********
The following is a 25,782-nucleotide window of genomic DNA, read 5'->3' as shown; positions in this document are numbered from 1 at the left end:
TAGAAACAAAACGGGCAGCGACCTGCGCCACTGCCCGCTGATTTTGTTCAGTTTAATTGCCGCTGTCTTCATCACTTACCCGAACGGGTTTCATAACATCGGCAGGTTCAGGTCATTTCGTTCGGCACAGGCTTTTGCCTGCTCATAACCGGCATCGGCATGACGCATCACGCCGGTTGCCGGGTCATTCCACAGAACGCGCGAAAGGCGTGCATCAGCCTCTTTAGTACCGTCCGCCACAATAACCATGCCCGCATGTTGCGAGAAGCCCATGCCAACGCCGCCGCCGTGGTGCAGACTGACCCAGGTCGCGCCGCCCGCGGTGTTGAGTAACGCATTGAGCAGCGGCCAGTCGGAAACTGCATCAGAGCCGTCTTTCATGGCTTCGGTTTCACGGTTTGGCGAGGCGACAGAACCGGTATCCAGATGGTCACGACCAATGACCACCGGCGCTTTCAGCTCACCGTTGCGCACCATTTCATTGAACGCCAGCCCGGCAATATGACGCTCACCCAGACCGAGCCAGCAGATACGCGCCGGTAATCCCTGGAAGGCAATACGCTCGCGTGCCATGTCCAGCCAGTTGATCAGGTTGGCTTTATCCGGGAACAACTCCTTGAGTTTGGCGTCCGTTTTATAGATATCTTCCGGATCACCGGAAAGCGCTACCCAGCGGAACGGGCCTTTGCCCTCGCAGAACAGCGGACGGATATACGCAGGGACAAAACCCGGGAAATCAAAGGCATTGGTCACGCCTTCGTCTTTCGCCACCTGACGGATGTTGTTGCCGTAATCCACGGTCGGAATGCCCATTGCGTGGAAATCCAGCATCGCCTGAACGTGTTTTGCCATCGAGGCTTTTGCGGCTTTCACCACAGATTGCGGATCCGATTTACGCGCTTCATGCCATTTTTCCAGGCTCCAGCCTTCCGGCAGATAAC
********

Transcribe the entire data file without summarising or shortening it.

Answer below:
The following is a 25,782-nucleotide window of genomic DNA, read 5'->3' as shown; positions in this document are numbered from 1 at the left end:
TAGAAACAAAACGGGCAGCGACCTGCGCCACTGCCCGCTGATTTTGTTCAGTTTAATTGCCGCTGTCTTCATCACTTACCCGAACGGGTTTCATAACATCGGCAGGTTCAGGTCATTTCGTTCGGCACAGGCTTTTGCCTGCTCATAACCGGCATCGGCATGACGCATCACGCCGGTTGCCGGGTCATTCCACAGAACGCGCGAAAGGCGTGCATCAGCCTCTTTAGTACCGTCCGCCACAATAACCATGCCCGCATGTTGCGAGAAGCCCATGCCAACGCCGCCGCCGTGGTGCAGACTGACCCAGGTCGCGCCGCCCGCGGTGTTGAGTAACGCATTGAGCAGCGGCCAGTCGGAAACTGCATCAGAGCCGTCTTTCATGGCTTCGGTTTCACGGTTTGGCGAGGCGACAGAACCGGTATCCAGATGGTCACGACCAATGACCACCGGCGCTTTCAGCTCACCGTTGCGCACCATTTCATTGAACGCCAGCCCGGCAATATGACGCTCACCCAGACCGAGCCAGCAGATACGCGCCGGTAATCCCTGGAAGGCAATACGCTCGCGTGCCATGTCCAGCCAGTTGATCAGGTTGGCTTTATCCGGGAACAACTCCTTGAGTTTGGCGTCCGTTTTATAGATATCTTCCGGATCACCGGAAAGCGCTACCCAGCGGAACGGGCCTTTGCCCTCGCAGAACAGCGGACGGATATACGCAGGGACAAAACCCGGGAAATCAAAGGCATTGGTCACGCCTTCGTCTTTCGCCACCTGACGGATGTTGTTGCCGTAATCCACGGTCGGAATGCCCATTGCGTGGAAATCCAGCATCGCCTGAACGTGTTTTGCCATCGAGGCTTTTGCGGCTTTCACCACAGATTGCGGATCCGATTTACGCGCTTCATGCCATTTTTCCAGGCTCCAGCCTTCCGGCAGATAAC